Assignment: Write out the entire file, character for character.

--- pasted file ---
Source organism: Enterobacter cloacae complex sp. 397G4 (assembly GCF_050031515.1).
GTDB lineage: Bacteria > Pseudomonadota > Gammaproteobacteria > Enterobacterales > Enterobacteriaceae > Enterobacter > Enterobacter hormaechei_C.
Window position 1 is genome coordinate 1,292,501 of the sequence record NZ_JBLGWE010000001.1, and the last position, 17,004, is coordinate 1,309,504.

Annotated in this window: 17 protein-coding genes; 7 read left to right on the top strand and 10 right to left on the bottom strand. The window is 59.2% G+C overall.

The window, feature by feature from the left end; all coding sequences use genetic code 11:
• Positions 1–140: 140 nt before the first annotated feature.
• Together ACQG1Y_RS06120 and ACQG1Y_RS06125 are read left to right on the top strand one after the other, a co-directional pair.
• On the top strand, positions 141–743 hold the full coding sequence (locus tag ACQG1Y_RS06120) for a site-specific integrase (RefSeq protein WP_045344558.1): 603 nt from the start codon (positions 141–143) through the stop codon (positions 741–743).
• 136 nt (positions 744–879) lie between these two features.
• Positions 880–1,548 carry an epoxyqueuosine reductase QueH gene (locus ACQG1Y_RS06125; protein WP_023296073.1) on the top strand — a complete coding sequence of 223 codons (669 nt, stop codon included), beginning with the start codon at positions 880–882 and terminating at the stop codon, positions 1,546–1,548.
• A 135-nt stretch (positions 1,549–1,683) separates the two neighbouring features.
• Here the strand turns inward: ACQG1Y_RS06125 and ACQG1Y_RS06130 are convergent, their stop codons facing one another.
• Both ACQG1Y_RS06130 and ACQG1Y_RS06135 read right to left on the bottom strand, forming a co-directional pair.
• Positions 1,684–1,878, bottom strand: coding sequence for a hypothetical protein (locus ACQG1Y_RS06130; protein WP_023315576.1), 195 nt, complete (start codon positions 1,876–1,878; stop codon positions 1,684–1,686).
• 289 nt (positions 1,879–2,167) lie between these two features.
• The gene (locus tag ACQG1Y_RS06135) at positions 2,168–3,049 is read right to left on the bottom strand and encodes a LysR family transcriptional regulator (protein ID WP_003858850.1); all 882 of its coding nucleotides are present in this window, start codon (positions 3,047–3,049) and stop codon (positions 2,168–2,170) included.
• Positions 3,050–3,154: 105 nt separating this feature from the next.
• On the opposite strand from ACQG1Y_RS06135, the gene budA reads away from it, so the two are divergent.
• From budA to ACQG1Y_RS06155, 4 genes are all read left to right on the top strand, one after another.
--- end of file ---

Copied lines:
Source organism: Enterobacter cloacae complex sp. 397G4 (assembly GCF_050031515.1).
GTDB lineage: Bacteria > Pseudomonadota > Gammaproteobacteria > Enterobacterales > Enterobacteriaceae > Enterobacter > Enterobacter hormaechei_C.
Window position 1 is genome coordinate 1,292,501 of the sequence record NZ_JBLGWE010000001.1, and the last position, 17,004, is coordinate 1,309,504.

Annotated in this window: 17 protein-coding genes; 7 read left to right on the top strand and 10 right to left on the bottom strand. The window is 59.2% G+C overall.

The window, feature by feature from the left end; all coding sequences use genetic code 11:
• Positions 1–140: 140 nt before the first annotated feature.
• Together ACQG1Y_RS06120 and ACQG1Y_RS06125 are read left to right on the top strand one after the other, a co-directional pair.
• On the top strand, positions 141–743 hold the full coding sequence (locus tag ACQG1Y_RS06120) for a site-specific integrase (RefSeq protein WP_045344558.1): 603 nt from the start codon (positions 141–143) through the stop codon (positions 741–743).
• 136 nt (positions 744–879) lie between these two features.
• Positions 880–1,548 carry an epoxyqueuosine reductase QueH gene (locus ACQG1Y_RS06125; protein WP_023296073.1) on the top strand — a complete coding sequence of 223 codons (669 nt, stop codon included), beginning with the start codon at positions 880–882 and terminating at the stop codon, positions 1,546–1,548.
• A 135-nt stretch (positions 1,549–1,683) separates the two neighbouring features.
• Here the strand turns inward: ACQG1Y_RS06125 and ACQG1Y_RS06130 are convergent, their stop codons facing one another.
• Both ACQG1Y_RS06130 and ACQG1Y_RS06135 read right to left on the bottom strand, forming a co-directional pair.
• Positions 1,684–1,878, bottom strand: coding sequence for a hypothetical protein (locus ACQG1Y_RS06130; protein WP_023315576.1), 195 nt, complete (start codon positions 1,876–1,878; stop codon positions 1,684–1,686).
• 289 nt (positions 1,879–2,167) lie between these two features.
• The gene (locus tag ACQG1Y_RS06135) at positions 2,168–3,049 is read right to left on the bottom strand and encodes a LysR family transcriptional regulator (protein ID WP_003858850.1); all 882 of its coding nucleotides are present in this window, start codon (positions 3,047–3,049) and stop codon (positions 2,168–2,170) included.
• Positions 3,050–3,154: 105 nt separating this feature from the next.
• On the opposite strand from ACQG1Y_RS06135, the gene budA reads away from it, so the two are divergent.
• From budA to ACQG1Y_RS06155, 4 genes are all read left to right on the top strand, one after another.